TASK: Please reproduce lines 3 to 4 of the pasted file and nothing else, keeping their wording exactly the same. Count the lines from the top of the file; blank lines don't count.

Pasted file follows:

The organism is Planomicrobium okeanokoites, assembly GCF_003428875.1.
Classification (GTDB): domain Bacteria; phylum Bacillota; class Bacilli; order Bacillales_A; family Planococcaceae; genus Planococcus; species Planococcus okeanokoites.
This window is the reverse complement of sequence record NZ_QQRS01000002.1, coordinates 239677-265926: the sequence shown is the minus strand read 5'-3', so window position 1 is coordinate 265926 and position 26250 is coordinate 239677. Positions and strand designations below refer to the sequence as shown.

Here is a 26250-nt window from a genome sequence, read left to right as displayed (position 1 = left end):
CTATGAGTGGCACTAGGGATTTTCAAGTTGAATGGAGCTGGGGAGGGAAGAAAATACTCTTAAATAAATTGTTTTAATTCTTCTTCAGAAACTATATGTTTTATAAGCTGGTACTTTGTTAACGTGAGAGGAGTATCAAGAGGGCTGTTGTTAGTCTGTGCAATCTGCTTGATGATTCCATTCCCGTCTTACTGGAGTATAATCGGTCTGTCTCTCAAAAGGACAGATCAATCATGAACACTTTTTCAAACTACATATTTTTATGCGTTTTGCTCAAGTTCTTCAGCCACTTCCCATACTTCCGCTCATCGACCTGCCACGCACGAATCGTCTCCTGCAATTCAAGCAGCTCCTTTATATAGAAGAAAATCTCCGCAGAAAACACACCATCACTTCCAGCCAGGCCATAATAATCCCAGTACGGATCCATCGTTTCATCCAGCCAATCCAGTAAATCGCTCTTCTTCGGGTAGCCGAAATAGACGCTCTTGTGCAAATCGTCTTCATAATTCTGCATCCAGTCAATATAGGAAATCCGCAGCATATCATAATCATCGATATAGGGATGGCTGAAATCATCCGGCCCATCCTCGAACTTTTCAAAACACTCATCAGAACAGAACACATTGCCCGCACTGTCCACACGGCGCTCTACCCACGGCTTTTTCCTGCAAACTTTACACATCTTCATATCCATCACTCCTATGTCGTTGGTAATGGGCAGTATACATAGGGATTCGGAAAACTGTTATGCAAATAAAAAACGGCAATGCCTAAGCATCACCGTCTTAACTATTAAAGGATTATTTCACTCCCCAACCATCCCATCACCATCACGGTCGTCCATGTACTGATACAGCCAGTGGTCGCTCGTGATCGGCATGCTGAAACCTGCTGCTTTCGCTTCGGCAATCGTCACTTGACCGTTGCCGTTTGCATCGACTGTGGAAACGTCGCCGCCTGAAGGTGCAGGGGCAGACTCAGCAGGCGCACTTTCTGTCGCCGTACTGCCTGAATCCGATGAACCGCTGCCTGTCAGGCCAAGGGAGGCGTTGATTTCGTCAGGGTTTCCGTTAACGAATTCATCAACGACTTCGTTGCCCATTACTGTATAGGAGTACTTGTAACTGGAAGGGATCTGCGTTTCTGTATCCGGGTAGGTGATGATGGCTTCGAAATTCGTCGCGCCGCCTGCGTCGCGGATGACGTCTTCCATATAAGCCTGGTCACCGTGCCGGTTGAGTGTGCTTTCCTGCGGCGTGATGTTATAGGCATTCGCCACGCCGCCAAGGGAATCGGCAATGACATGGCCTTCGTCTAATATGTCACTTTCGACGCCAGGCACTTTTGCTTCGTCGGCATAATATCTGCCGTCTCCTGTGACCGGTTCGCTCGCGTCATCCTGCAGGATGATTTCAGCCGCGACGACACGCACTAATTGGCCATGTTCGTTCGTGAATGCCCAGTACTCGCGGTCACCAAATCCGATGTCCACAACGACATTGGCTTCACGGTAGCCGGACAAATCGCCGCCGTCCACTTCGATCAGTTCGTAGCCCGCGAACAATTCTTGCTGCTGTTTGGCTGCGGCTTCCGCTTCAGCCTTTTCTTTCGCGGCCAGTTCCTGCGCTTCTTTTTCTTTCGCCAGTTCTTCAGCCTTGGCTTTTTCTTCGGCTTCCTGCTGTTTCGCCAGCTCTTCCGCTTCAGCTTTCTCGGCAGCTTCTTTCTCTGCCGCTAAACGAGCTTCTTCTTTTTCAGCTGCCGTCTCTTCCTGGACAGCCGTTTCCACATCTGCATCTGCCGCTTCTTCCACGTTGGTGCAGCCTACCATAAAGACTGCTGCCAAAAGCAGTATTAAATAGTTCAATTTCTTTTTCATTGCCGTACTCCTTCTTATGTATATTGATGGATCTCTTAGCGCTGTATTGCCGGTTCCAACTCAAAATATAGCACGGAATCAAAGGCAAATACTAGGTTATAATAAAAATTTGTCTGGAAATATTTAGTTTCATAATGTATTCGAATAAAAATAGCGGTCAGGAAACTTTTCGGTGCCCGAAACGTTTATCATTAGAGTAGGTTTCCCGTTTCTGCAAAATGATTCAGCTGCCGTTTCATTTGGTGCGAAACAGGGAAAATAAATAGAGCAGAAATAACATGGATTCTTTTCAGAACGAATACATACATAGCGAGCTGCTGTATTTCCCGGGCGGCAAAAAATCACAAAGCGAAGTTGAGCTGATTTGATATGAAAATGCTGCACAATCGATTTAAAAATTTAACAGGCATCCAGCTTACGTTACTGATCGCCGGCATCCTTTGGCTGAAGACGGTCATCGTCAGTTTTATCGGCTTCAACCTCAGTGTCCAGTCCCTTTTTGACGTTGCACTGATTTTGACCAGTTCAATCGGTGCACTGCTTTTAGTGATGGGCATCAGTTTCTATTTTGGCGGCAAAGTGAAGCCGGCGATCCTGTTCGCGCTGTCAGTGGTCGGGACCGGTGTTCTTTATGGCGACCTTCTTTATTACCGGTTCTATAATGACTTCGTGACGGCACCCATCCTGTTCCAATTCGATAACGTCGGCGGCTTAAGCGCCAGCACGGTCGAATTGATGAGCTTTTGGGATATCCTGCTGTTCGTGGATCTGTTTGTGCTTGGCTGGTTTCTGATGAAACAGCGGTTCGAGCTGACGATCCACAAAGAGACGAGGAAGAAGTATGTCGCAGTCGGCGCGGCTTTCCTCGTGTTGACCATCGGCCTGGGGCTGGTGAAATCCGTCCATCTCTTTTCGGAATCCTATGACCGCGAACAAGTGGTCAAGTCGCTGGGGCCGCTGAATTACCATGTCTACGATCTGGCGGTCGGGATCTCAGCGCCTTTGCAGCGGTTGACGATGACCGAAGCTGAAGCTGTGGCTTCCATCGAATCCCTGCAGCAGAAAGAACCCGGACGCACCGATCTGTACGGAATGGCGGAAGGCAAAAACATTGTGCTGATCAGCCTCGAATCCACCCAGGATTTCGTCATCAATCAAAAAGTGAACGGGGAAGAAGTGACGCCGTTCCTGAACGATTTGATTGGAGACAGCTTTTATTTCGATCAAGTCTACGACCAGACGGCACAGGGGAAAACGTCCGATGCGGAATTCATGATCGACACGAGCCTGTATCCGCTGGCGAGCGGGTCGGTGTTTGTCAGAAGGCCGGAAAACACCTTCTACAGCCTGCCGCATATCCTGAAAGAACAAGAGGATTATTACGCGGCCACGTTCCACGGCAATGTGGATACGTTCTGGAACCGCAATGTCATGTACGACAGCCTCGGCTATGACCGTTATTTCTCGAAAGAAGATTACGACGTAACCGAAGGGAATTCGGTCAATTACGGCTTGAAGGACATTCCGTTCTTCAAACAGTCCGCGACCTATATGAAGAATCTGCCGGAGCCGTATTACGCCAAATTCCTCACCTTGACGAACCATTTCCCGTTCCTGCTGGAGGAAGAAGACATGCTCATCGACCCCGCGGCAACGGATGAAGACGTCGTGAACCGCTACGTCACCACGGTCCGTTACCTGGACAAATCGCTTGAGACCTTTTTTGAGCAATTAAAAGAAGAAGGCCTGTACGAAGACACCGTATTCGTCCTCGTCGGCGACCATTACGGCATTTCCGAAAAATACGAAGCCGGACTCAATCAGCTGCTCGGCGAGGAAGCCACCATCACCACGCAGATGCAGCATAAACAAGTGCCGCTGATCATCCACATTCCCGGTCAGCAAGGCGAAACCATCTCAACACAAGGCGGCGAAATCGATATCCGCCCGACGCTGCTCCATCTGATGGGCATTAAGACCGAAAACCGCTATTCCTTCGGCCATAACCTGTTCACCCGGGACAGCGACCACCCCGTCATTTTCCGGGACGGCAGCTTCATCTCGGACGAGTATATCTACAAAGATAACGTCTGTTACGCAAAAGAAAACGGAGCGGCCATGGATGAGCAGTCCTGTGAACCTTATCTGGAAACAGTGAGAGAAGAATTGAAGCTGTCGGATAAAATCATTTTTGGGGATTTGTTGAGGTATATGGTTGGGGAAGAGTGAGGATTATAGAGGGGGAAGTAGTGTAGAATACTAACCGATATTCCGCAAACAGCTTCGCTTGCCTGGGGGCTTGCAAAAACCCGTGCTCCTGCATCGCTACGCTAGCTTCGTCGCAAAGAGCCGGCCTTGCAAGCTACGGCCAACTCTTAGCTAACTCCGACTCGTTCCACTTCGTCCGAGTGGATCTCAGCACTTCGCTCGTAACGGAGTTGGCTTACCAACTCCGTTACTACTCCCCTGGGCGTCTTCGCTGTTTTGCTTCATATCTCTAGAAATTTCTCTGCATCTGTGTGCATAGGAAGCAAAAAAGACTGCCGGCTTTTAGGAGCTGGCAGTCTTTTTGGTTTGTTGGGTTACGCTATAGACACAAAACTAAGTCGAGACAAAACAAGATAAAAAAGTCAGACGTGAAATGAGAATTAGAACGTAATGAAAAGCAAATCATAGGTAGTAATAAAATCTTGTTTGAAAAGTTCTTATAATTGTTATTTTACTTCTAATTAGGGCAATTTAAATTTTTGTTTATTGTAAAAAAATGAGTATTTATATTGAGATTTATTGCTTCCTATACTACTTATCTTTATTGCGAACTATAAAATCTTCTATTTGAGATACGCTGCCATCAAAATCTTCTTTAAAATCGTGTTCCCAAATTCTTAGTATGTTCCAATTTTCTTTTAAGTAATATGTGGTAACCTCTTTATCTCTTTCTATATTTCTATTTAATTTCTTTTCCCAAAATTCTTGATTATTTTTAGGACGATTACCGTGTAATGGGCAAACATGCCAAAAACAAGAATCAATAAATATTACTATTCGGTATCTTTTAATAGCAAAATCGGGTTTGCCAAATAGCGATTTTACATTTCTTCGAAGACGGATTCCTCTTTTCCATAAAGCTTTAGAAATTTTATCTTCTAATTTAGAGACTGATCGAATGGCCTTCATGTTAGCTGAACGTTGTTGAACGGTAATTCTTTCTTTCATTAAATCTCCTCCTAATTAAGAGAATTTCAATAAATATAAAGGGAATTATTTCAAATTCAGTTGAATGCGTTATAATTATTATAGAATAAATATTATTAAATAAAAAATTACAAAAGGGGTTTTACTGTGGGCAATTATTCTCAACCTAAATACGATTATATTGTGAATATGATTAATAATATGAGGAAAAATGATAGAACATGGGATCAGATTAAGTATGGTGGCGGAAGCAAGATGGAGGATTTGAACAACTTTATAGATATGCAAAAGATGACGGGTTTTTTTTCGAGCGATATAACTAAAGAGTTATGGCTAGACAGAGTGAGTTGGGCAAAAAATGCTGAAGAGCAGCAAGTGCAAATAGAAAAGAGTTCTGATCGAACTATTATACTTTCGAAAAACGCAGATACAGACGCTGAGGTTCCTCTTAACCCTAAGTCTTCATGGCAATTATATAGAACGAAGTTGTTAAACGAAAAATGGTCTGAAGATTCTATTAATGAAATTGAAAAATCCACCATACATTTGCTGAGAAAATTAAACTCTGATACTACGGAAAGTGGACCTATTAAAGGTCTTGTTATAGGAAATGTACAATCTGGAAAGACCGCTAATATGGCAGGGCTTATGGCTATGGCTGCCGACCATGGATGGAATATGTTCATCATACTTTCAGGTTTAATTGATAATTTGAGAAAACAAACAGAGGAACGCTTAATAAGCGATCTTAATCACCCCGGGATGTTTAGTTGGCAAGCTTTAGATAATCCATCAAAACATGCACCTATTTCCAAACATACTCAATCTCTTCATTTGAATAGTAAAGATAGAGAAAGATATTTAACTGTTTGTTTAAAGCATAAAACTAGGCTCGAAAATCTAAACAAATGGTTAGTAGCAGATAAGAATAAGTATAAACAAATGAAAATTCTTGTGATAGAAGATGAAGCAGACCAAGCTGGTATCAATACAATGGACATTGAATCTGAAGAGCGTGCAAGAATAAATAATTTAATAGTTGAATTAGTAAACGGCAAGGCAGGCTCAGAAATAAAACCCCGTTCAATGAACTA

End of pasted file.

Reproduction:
This window is the reverse complement of sequence record NZ_QQRS01000002.1, coordinates 239677-265926: the sequence shown is the minus strand read 5'-3', so window position 1 is coordinate 265926 and position 26250 is coordinate 239677. Positions and strand designations below refer to the sequence as shown.

Here is a 26250-nt window from a genome sequence, read left to right as displayed (position 1 = left end):